I fixed it.

Timber, Schimber. Ain't no paper production or house building...

gonna matter, not even if you cut every tree down and dug up the roots.


People are broad-minded. They'll accept the fact that a person can be an alcoholic, a dope fiend, a wife beater and even a newspaperman, but if a man doesn't drive, there's something wrong with him.

Idaho Legislature motto:

"If it ain't broke, try harder."

Public Lands Best Managed by the Feds

There is not a better way to manage BLM lands than the ways in which they're managed now. Idaho is only one example, but others abound, of what could happen if these precious resources are turned over to the states to manage. There is a tremendous amount of pressure from greedy interests to get their little fingers on the resources that exist within the lands - resources that although valuable, are not as valuable as nature itself. If Idaho's public lands were to be managed by our state government you had better believe that mineral mines would start popping up everywhere, stripping of forests would ensure, and watersheds would be destroyed. Businesses have a very difficult time caring about the lands, flora and fauna because there is no profits to be had in expenditures to protect mother nature. That is exactly why the EPA is such an important entity in our country. No, Idaho's government (the GOP) only has one reason - only one - to open more Federal lands... To eek out more money for the wealthy. If states like Idaho want to have more opportunities to get resources from the lands then they should come up with plans to rehabilitate the lands and waters, in very reasonable ways and rapidity, before they are allowed to proceed.


Eek out more money for the wealthy?

Ask the middle income people in Custer County about that? i.e. the ones actually working in the mine.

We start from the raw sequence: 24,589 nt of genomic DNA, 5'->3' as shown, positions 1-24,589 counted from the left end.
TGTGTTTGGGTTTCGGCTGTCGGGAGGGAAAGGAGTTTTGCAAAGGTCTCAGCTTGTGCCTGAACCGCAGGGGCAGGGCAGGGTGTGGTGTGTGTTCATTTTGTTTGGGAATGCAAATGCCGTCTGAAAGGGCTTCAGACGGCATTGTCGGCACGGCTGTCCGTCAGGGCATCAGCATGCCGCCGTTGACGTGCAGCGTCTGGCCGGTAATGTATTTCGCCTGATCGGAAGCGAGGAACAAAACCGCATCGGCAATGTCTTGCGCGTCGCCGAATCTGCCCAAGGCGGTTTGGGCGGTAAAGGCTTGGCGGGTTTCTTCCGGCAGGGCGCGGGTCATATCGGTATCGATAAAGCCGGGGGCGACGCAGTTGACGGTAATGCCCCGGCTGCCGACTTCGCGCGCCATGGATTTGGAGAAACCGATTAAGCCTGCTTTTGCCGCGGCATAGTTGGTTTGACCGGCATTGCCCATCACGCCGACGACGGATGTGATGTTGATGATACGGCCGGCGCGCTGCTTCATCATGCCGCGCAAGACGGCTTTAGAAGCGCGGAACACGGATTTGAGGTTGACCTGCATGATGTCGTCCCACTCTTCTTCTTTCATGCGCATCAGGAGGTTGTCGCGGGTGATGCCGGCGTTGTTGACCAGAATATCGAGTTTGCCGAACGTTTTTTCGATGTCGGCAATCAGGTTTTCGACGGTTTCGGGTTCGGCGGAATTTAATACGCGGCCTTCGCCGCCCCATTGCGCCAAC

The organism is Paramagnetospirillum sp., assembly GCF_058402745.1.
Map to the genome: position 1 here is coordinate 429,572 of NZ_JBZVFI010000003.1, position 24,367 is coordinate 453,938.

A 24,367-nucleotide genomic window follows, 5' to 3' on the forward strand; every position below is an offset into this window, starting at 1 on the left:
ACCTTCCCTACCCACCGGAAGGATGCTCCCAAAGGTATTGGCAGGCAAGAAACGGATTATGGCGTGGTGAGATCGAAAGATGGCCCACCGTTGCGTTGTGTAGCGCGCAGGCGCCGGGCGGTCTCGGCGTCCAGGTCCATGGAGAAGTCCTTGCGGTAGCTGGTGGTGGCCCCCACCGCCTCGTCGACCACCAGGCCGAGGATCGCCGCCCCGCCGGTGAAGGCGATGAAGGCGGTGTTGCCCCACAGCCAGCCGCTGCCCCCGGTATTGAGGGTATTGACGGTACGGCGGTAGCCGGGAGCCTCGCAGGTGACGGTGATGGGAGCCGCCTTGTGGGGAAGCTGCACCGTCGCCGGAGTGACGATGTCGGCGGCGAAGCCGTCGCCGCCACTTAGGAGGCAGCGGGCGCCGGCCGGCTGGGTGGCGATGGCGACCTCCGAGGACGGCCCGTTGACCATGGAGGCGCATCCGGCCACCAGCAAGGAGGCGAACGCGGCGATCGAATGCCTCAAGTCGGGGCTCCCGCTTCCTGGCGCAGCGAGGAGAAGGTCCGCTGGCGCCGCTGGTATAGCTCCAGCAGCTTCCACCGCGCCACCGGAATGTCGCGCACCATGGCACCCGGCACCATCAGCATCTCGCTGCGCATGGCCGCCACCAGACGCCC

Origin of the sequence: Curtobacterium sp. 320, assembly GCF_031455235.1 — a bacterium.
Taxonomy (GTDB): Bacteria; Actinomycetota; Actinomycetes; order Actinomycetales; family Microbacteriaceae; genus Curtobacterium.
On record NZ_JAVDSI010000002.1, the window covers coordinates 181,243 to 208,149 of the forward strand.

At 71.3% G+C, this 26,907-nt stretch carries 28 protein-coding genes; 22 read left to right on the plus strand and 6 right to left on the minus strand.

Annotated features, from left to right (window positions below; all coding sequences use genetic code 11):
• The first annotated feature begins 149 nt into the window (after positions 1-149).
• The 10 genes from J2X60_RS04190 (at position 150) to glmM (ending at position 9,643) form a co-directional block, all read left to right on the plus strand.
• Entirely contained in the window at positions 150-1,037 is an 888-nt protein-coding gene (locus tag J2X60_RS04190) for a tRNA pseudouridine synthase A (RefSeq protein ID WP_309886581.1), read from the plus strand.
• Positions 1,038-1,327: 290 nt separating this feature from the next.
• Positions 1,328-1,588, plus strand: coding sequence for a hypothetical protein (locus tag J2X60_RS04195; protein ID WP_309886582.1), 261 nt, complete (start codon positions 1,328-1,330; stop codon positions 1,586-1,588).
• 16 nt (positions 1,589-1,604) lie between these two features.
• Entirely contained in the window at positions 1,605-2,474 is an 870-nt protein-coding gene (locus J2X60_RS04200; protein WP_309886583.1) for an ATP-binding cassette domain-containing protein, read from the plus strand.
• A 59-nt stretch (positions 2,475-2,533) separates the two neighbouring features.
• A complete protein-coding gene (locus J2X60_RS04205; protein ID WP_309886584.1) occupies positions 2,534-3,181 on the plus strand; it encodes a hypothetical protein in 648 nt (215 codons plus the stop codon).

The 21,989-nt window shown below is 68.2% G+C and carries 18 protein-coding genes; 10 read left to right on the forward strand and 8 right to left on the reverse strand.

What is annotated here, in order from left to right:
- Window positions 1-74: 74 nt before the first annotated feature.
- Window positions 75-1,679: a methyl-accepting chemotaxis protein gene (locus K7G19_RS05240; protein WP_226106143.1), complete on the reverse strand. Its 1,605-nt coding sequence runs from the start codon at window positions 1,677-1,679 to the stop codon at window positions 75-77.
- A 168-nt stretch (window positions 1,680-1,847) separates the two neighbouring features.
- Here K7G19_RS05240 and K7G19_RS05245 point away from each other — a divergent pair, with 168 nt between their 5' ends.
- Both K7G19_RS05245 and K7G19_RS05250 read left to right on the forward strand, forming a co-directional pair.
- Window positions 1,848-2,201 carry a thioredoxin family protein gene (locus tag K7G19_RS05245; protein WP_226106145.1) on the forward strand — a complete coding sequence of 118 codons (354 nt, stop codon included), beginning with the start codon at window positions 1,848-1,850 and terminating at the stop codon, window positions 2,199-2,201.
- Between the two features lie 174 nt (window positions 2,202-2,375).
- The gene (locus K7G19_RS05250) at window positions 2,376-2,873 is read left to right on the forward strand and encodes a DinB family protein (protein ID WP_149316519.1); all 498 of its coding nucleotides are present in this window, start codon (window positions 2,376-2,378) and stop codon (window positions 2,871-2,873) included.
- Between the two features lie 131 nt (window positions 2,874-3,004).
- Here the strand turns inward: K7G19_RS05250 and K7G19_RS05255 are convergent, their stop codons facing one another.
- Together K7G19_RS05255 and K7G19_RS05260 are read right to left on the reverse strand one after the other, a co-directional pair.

You have no evidence of what you are writing Brahma.


Plant commercial hemp. Leave the forests alone.

Is it just me?

Am I alone in being scared to death when our legislature is in session?
What new way will they find to further erode public trust and well-being?
How 'bout;
-transfer some taxes from business to our way-too wealthy population
-recycle the Luna laws
-sue the feds over federal land to sell it off
-find new ways to further lower public education quality
-bust some more unions, wages in Idaho are way to high.
Egads, Charlie Brown!!!!!!!!!!

The subject is beside the point

All this talk about harvesting more timber is probably a waste of time. Most of the pine trees in Idaho and surrounding states are now dead from the pine bark beetle. Yes some can be salvaged, but most is going to just fall over or burn before they can get to it. It doesn't matter who is managing the land either. Climate permitting, new trees might replace the dead forests. We will have to see. From my experience I'd guess that half of central Idaho has burned in the last 20 years.

The same is true in Montana, Wyoming, Utah, Colorado and north of the border.

Stop Whining.

If you are tired of these ranny culls in office, the Democratic Party of this state needs to come up with better candidates.


Remember Keith Allred? Probably the best governor candidate since Cecil Andrus? But you voted for mediocre Butch anyway. It doesn't matter who the dems run, the robots will still vote the same ignorant way--R--R--R. Maybe you could at least consider alternatives in your closed primary.

Thats Bull


Smoke and Mirrors

They say timber and minerals. They mean grazing.

Cervantes would be proud

To see Don Quixote going off to battle his imaginary giants which are actually windmills.

Is the Legislature going to hire a lawyer to issue a favorable opinion? Will they again ignore the AG's opinion or even ask for one?

There are several precedents in which they have ignored the State and US Constitution as well as laws. Why stop now?


Wouldn't it be great if the Legislature were held accountable enacting laws that are later overturned by the court? Maybe the legislature salary fund should pay the legal costs for defending those laws?